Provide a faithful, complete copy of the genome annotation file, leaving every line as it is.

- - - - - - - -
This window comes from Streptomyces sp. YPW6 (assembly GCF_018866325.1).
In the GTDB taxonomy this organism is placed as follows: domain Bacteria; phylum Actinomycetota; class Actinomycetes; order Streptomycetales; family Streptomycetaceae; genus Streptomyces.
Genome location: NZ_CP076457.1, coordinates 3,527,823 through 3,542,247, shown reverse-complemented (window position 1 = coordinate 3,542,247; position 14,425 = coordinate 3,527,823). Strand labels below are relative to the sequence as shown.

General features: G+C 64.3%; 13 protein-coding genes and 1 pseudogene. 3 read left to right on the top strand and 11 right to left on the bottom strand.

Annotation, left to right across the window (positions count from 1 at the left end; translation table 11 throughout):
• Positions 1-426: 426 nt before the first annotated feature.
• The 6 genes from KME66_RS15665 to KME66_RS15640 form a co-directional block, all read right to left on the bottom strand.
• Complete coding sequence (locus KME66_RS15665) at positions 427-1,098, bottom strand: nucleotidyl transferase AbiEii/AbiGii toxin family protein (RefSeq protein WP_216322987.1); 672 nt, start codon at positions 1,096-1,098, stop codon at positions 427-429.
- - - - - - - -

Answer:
This window comes from Streptomyces sp. YPW6 (assembly GCF_018866325.1).
In the GTDB taxonomy this organism is placed as follows: domain Bacteria; phylum Actinomycetota; class Actinomycetes; order Streptomycetales; family Streptomycetaceae; genus Streptomyces.
Genome location: NZ_CP076457.1, coordinates 3,527,823 through 3,542,247, shown reverse-complemented (window position 1 = coordinate 3,542,247; position 14,425 = coordinate 3,527,823). Strand labels below are relative to the sequence as shown.

General features: G+C 64.3%; 13 protein-coding genes and 1 pseudogene. 3 read left to right on the top strand and 11 right to left on the bottom strand.

Annotation, left to right across the window (positions count from 1 at the left end; translation table 11 throughout):
• Positions 1-426: 426 nt before the first annotated feature.
• The 6 genes from KME66_RS15665 to KME66_RS15640 form a co-directional block, all read right to left on the bottom strand.
• Complete coding sequence (locus KME66_RS15665) at positions 427-1,098, bottom strand: nucleotidyl transferase AbiEii/AbiGii toxin family protein (RefSeq protein WP_216322987.1); 672 nt, start codon at positions 1,096-1,098, stop codon at positions 427-429.